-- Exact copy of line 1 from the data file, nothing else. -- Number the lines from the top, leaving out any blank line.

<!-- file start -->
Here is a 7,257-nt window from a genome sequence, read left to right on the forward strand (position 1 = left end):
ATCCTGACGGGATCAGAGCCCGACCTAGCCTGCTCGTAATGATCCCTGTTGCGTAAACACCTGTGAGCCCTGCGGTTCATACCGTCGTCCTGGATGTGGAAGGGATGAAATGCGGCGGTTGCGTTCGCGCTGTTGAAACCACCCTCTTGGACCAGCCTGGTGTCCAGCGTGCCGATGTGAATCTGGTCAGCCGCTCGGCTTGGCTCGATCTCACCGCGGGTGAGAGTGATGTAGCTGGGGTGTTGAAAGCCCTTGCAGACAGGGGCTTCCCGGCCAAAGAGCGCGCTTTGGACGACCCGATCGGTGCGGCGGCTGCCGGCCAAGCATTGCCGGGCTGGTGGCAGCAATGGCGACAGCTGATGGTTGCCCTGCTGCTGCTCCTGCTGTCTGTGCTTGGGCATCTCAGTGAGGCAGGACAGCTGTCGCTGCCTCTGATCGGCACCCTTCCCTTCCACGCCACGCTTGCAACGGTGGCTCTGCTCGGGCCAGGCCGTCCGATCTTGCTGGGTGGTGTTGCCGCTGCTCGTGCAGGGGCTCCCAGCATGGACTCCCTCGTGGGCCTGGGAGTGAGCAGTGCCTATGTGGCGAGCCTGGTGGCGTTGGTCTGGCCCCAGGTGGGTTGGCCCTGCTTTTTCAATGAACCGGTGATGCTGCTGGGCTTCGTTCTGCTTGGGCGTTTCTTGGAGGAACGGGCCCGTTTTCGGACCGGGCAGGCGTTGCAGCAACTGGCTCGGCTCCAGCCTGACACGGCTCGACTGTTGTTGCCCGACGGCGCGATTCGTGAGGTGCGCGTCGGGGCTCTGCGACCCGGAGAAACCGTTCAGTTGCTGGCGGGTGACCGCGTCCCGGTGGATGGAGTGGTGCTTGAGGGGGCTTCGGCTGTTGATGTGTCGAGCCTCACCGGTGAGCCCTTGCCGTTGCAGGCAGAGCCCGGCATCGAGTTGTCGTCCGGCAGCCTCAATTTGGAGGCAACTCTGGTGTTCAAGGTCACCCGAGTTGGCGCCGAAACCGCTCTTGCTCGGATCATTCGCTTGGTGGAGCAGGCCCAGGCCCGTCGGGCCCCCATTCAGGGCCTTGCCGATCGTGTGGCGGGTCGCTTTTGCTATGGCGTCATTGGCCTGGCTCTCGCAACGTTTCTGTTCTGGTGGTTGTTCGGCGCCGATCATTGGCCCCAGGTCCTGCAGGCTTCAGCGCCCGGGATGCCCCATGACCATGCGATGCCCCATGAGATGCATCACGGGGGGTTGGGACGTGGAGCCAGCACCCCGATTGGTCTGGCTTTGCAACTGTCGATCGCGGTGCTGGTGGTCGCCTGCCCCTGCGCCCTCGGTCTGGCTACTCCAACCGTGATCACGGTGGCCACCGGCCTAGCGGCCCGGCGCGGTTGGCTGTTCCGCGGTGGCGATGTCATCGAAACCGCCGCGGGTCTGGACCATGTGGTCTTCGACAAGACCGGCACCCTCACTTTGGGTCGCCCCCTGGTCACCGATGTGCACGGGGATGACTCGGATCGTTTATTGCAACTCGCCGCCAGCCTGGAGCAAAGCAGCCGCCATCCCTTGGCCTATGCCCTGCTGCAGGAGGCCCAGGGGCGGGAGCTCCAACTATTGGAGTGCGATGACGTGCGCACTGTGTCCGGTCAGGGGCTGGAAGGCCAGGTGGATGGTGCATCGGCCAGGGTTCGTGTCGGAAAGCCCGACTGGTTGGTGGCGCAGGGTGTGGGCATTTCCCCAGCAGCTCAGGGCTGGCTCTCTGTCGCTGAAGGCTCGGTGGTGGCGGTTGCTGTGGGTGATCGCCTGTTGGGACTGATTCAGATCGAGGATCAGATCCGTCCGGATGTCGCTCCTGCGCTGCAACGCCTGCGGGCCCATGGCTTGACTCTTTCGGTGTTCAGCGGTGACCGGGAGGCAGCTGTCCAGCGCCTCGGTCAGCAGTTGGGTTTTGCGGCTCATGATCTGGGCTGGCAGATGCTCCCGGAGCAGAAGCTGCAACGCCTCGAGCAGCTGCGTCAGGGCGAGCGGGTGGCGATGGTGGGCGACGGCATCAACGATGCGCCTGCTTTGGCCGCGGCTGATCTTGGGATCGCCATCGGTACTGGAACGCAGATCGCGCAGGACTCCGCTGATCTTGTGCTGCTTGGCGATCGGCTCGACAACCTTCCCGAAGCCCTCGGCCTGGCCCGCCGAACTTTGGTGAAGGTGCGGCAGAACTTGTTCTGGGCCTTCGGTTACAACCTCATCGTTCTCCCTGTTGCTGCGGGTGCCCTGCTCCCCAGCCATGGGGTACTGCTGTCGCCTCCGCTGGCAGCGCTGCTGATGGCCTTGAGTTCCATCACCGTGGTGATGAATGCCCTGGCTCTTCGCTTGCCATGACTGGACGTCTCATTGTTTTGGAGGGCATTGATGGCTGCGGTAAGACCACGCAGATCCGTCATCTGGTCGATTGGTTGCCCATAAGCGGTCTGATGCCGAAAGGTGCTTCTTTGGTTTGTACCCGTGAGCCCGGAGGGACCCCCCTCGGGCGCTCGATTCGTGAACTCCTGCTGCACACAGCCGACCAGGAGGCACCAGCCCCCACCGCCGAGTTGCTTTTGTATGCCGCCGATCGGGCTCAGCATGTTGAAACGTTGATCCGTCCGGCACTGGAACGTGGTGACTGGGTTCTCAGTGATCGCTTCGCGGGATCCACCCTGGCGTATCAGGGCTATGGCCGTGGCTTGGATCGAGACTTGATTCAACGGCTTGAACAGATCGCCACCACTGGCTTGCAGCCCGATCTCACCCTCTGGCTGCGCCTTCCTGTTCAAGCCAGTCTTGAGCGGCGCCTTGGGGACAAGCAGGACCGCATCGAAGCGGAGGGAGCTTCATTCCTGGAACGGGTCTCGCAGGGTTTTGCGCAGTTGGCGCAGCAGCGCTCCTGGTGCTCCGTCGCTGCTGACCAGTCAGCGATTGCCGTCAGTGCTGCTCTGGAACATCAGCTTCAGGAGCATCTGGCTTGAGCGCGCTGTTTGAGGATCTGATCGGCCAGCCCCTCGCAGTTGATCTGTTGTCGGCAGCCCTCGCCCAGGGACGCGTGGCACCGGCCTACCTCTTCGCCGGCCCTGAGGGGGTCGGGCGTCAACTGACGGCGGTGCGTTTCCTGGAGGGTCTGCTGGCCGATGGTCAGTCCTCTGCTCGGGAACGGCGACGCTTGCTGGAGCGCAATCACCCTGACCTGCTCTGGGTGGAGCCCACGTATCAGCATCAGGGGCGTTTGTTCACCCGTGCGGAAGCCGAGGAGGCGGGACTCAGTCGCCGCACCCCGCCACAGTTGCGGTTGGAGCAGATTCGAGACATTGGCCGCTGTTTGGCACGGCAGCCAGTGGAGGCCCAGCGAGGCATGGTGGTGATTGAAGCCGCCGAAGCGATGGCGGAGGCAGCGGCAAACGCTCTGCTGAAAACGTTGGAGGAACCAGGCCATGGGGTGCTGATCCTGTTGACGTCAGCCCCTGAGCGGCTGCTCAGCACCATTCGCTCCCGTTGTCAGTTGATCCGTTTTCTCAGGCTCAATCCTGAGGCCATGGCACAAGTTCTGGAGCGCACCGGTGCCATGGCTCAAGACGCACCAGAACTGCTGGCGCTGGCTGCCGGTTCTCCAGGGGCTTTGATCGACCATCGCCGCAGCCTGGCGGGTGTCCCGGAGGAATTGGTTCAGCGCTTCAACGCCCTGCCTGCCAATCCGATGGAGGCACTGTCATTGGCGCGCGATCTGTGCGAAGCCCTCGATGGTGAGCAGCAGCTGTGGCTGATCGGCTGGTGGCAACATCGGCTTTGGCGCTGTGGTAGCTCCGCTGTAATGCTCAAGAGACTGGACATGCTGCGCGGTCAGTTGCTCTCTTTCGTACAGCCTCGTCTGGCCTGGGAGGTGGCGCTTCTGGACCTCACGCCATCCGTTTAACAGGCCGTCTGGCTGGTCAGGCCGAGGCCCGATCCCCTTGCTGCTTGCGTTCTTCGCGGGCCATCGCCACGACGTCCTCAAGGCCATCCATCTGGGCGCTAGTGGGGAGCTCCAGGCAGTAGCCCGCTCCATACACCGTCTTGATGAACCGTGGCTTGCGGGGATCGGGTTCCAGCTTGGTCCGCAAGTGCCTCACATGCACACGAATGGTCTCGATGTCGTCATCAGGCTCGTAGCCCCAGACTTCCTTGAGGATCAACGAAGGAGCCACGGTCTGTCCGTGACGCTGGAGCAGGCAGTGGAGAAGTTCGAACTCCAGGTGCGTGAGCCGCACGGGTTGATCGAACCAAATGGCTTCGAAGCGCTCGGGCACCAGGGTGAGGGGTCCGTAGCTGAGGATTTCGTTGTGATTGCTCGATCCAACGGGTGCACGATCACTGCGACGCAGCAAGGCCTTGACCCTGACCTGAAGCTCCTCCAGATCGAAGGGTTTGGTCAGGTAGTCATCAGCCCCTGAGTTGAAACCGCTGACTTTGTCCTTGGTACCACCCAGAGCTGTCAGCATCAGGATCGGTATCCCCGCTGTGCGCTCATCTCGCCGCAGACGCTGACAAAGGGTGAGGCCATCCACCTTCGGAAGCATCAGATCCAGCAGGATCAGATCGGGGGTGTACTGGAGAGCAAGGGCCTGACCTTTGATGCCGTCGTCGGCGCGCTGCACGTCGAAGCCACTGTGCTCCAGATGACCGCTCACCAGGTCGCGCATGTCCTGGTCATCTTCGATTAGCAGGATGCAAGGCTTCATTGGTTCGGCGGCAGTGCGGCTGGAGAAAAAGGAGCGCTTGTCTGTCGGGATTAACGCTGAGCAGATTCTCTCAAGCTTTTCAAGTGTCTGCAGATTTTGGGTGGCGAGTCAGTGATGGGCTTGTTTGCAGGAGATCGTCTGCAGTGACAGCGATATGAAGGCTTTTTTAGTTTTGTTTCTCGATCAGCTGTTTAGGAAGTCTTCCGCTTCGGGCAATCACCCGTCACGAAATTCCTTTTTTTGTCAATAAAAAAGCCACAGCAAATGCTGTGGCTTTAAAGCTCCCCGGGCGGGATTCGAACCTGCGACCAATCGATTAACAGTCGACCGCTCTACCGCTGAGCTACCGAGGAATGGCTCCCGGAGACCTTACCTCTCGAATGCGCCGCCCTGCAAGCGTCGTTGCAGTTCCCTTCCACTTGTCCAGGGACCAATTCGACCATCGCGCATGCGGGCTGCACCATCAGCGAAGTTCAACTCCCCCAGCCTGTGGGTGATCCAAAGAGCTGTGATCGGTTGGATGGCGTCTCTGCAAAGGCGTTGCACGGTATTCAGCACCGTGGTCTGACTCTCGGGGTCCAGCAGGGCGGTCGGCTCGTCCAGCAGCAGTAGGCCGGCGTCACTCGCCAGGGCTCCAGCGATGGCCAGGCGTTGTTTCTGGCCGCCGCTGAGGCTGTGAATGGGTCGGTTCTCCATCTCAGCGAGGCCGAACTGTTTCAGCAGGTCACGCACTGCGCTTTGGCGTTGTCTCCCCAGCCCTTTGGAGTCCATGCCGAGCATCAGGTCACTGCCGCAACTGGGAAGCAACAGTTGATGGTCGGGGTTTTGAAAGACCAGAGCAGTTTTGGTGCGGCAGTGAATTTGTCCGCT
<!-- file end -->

Here is a 7,257-nt window from a genome sequence, read left to right on the forward strand (position 1 = left end):